At the Center of the Coronavirus Pandemic, People Inside NYC Jails Describe Fear, Confusion and a Lack of Supplies
'They're not supplying us with masks, they’re not supplying us gloves, they're not supplying us with decent cleaning supplies.'
Michael Tyson died on Sunday at age 53. His last moments were spent in a hospital bed at Bellevue, the nation’s oldest public hospital, where he’d been moved from Rikers Island on March 26 after testing positive for COVID-19, according to the New York Times. Before coming to Rikers, he’d been locked away in the belly of The Boat—a colloquialism for the Vernon C. Bain Center, New York City’s floating jail. He had been brought there on a technical parole violation on February 28, the Daily News reported—Tyson had apparently moved house without notifying his parole officer—and was awaiting his hearing when the virus took over. The Legal Aid Society and New York Civil Liberties Union filed a lawsuit last week demanding the release of 100 people on parole warrants from city jails, including Tyson—but by then, it was too late.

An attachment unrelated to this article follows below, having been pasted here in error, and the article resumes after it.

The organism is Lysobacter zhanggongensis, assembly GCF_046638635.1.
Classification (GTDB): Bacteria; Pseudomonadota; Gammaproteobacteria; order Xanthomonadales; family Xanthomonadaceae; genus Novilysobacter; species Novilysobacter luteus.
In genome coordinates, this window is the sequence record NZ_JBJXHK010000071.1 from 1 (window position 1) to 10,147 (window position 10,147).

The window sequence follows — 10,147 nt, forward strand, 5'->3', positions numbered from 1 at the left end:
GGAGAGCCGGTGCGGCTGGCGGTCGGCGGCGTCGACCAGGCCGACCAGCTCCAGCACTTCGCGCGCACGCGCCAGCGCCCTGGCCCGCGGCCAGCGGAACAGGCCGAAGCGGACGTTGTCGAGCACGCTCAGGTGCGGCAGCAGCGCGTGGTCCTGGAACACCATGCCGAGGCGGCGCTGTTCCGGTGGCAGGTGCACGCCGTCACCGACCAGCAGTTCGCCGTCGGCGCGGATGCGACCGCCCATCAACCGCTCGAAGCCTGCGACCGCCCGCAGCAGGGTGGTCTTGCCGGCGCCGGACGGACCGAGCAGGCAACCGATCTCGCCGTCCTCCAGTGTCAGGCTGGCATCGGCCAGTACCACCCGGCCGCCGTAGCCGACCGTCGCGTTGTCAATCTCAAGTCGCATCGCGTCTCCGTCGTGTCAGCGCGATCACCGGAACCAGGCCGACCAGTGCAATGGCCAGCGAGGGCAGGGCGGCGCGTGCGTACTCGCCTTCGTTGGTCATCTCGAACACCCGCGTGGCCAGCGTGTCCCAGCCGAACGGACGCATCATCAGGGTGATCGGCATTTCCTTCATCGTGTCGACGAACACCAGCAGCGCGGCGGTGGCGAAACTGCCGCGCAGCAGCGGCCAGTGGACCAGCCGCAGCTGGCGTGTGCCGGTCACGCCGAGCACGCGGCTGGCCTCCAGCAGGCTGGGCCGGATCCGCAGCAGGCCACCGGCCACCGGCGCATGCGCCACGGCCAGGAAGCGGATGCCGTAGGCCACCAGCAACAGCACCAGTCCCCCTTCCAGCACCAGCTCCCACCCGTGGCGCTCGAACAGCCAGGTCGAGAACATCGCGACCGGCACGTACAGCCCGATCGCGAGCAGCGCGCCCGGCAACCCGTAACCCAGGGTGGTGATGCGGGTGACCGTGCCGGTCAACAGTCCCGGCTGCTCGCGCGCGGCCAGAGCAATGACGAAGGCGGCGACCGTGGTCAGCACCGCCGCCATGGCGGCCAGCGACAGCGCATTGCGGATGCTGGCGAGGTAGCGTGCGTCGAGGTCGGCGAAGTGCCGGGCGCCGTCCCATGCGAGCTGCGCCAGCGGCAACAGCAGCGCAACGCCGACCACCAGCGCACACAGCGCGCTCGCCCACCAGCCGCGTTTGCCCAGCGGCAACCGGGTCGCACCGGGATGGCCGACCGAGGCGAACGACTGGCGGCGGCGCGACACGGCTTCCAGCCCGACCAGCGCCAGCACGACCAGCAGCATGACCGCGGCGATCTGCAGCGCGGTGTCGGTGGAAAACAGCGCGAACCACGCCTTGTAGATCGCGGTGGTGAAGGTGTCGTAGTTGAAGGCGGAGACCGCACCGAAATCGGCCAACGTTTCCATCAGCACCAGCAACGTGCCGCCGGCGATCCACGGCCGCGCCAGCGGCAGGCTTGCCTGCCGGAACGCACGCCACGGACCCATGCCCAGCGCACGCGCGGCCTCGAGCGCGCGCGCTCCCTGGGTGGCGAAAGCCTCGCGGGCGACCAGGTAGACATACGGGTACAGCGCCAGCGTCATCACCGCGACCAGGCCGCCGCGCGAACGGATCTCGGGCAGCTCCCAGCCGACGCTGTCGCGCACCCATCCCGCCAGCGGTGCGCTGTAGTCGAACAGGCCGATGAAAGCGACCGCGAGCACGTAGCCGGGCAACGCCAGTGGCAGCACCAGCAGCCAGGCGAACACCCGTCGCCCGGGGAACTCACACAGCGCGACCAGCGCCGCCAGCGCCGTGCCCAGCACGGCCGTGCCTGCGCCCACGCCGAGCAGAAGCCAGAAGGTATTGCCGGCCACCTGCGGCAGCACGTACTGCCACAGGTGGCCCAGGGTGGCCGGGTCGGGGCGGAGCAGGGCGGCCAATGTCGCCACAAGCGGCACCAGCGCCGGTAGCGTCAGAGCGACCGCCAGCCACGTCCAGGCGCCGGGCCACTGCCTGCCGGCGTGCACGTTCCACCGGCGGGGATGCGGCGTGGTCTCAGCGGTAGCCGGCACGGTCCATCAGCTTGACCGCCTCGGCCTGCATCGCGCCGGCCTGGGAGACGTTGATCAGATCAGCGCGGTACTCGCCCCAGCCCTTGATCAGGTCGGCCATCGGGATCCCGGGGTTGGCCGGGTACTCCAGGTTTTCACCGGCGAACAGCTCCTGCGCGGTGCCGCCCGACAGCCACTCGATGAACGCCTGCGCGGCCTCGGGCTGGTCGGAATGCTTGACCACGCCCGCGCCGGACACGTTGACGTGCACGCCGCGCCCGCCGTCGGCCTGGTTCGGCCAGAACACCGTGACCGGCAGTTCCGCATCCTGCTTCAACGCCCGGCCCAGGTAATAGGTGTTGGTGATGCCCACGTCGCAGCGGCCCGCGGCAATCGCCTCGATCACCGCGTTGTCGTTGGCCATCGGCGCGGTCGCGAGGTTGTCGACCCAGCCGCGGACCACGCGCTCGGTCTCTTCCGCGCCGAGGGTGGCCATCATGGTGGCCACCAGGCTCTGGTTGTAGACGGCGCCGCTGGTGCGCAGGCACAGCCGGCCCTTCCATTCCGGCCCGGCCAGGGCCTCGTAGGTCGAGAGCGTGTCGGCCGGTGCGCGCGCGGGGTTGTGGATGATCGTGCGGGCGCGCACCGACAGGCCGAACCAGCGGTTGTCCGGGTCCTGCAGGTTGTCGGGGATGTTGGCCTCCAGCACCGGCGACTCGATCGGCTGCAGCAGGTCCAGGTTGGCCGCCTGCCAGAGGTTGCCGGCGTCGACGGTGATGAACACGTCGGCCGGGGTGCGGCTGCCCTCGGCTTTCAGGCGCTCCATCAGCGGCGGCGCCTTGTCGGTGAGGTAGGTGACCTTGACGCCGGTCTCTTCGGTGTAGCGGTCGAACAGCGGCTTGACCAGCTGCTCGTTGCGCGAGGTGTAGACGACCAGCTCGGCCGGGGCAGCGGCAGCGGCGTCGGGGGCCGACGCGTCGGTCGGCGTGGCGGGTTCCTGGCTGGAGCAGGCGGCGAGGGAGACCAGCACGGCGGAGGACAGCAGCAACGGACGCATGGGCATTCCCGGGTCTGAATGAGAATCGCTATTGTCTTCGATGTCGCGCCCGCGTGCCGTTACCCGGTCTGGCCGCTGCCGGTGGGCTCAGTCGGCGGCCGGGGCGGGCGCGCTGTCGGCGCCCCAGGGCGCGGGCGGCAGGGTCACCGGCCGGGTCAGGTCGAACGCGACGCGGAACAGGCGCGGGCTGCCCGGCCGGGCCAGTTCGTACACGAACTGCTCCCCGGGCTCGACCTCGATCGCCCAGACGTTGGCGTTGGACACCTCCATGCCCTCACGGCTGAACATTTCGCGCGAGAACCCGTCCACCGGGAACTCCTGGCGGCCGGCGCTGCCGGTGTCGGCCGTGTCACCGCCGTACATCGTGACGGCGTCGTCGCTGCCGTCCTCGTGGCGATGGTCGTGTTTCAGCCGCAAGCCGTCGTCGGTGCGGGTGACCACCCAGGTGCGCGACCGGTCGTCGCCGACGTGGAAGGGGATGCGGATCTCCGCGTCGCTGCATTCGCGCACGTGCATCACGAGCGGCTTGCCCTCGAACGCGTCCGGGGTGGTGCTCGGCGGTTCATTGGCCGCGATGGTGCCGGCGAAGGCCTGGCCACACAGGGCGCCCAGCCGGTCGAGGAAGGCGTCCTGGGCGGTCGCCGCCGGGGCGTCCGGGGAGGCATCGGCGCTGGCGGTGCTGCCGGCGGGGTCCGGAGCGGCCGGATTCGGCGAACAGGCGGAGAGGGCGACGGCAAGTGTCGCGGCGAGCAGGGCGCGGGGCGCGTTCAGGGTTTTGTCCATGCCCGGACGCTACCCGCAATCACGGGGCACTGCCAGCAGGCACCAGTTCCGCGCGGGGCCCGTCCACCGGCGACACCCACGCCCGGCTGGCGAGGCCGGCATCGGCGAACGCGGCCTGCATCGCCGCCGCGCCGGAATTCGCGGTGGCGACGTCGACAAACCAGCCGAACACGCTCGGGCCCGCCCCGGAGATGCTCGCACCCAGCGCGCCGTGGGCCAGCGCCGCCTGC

He became the first person incarcerated in New York City to die from coronavirus, and it is a gut-wrenching certainty that he will not be the last. As of Wednesday, at least 287 people incarcerated in the city’s jails and 441 staffers have tested positive for COVID-19—and the numbers outside the walls are even more dire.
A man incarcerated in Rikers, who asked to remain anonymous to avoid retaliation, says he was infected with COVID-19 after being moved from his cell into a communal dorm. A recording of a phone call with him was provided to The Appeal by a volunteer group that works with incarcerated people at Rikers, which asked not to be identified for fear of reprisals.
Six days after the move, he said he began experiencing a fever, headache, chills, and fatigue, and was running a fever of 101.4 degrees. He was told he was being sent to Bellevue, but instead the prisoner, who is in his 60s, was kept quarantined in the island’s West Facility for nine days, during which time he said he was given Tylenol and “white and blue capsules they said was flu medication” and tested for the virus. He said he has recovered physically, but the experience left him shaken, and scared.